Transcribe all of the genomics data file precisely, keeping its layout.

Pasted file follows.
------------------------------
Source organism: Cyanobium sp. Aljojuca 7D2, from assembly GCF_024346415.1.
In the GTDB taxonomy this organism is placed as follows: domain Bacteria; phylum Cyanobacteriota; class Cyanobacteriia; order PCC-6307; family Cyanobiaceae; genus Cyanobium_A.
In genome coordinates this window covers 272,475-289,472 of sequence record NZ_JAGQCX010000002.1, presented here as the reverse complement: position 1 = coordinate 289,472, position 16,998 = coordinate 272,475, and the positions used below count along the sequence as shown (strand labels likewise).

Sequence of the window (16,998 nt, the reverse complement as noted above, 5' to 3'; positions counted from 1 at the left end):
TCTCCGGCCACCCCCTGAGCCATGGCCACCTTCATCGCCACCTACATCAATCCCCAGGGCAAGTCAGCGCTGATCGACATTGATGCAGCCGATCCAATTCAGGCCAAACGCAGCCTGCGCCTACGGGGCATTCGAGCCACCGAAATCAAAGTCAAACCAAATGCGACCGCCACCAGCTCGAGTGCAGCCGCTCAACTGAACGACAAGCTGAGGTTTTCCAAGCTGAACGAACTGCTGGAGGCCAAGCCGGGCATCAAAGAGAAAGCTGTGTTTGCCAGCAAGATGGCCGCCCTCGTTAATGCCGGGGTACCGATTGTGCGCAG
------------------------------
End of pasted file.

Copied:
Source organism: Cyanobium sp. Aljojuca 7D2, from assembly GCF_024346415.1.
In the GTDB taxonomy this organism is placed as follows: domain Bacteria; phylum Cyanobacteriota; class Cyanobacteriia; order PCC-6307; family Cyanobiaceae; genus Cyanobium_A.
In genome coordinates this window covers 272,475-289,472 of sequence record NZ_JAGQCX010000002.1, presented here as the reverse complement: position 1 = coordinate 289,472, position 16,998 = coordinate 272,475, and the positions used below count along the sequence as shown (strand labels likewise).

Sequence of the window (16,998 nt, the reverse complement as noted above, 5' to 3'; positions counted from 1 at the left end):
TCTCCGGCCACCCCCTGAGCCATGGCCACCTTCATCGCCACCTACATCAATCCCCAGGGCAAGTCAGCGCTGATCGACATTGATGCAGCCGATCCAATTCAGGCCAAACGCAGCCTGCGCCTACGGGGCATTCGAGCCACCGAAATCAAAGTCAAACCAAATGCGACCGCCACCAGCTCGAGTGCAGCCGCTCAACTGAACGACAAGCTGAGGTTTTCCAAGCTGAACGAACTGCTGGAGGCCAAGCCGGGCATCAAAGAGAAAGCTGTGTTTGCCAGCAAGATGGCCGCCCTCGTTAATGCCGGGGTACCGATTGTGCGCAG